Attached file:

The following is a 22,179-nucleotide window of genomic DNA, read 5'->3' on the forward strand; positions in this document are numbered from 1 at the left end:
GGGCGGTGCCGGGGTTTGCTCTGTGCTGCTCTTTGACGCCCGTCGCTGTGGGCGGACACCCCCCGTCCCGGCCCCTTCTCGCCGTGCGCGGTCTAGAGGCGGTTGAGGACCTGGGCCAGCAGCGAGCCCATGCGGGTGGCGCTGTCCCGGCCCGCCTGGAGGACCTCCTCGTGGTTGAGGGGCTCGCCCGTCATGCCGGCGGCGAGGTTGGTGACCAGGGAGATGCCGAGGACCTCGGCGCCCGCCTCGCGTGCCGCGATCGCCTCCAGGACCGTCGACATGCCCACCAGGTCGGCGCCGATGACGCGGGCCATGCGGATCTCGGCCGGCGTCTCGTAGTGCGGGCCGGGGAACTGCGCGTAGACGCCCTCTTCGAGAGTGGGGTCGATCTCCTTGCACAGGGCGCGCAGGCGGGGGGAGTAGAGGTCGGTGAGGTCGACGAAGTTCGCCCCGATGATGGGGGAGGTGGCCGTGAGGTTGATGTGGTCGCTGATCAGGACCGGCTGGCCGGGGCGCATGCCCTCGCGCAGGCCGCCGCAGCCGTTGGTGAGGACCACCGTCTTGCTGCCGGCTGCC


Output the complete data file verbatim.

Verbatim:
The following is a 22,179-nucleotide window of genomic DNA, read 5'->3' on the forward strand; positions in this document are numbered from 1 at the left end:
GGGCGGTGCCGGGGTTTGCTCTGTGCTGCTCTTTGACGCCCGTCGCTGTGGGCGGACACCCCCCGTCCCGGCCCCTTCTCGCCGTGCGCGGTCTAGAGGCGGTTGAGGACCTGGGCCAGCAGCGAGCCCATGCGGGTGGCGCTGTCCCGGCCCGCCTGGAGGACCTCCTCGTGGTTGAGGGGCTCGCCCGTCATGCCGGCGGCGAGGTTGGTGACCAGGGAGATGCCGAGGACCTCGGCGCCCGCCTCGCGTGCCGCGATCGCCTCCAGGACCGTCGACATGCCCACCAGGTCGGCGCCGATGACGCGGGCCATGCGGATCTCGGCCGGCGTCTCGTAGTGCGGGCCGGGGAACTGCGCGTAGACGCCCTCTTCGAGAGTGGGGTCGATCTCCTTGCACAGGGCGCGCAGGCGGGGGGAGTAGAGGTCGGTGAGGTCGACGAAGTTCGCCCCGATGATGGGGGAGGTGGCCGTGAGGTTGATGTGGTCGCTGATCAGGACCGGCTGGCCGGGGCGCATGCCCTCGCGCAGGCCGCCGCAGCCGTTGGTGAGGACCACCGTCTTGCTGCCGGCTGCC